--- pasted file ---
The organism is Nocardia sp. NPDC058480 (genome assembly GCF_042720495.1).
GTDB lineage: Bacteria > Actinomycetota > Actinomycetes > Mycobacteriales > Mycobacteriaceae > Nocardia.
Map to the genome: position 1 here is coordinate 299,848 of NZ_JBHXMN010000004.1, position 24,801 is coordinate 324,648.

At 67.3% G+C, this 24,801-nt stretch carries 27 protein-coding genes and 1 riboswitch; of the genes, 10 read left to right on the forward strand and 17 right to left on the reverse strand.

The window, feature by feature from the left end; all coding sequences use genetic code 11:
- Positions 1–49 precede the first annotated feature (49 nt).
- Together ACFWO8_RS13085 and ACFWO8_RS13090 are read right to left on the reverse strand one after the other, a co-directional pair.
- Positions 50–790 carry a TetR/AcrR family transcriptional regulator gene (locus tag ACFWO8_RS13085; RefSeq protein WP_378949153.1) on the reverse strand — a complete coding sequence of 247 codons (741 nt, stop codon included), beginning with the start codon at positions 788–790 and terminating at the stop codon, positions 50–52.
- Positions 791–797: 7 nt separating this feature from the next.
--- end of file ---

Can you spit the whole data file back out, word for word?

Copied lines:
The organism is Nocardia sp. NPDC058480 (genome assembly GCF_042720495.1).
GTDB lineage: Bacteria > Actinomycetota > Actinomycetes > Mycobacteriales > Mycobacteriaceae > Nocardia.
Map to the genome: position 1 here is coordinate 299,848 of NZ_JBHXMN010000004.1, position 24,801 is coordinate 324,648.

At 67.3% G+C, this 24,801-nt stretch carries 27 protein-coding genes and 1 riboswitch; of the genes, 10 read left to right on the forward strand and 17 right to left on the reverse strand.

The window, feature by feature from the left end; all coding sequences use genetic code 11:
- Positions 1–49 precede the first annotated feature (49 nt).
- Together ACFWO8_RS13085 and ACFWO8_RS13090 are read right to left on the reverse strand one after the other, a co-directional pair.
- Positions 50–790 carry a TetR/AcrR family transcriptional regulator gene (locus tag ACFWO8_RS13085; RefSeq protein WP_378949153.1) on the reverse strand — a complete coding sequence of 247 codons (741 nt, stop codon included), beginning with the start codon at positions 788–790 and terminating at the stop codon, positions 50–52.
- Positions 791–797: 7 nt separating this feature from the next.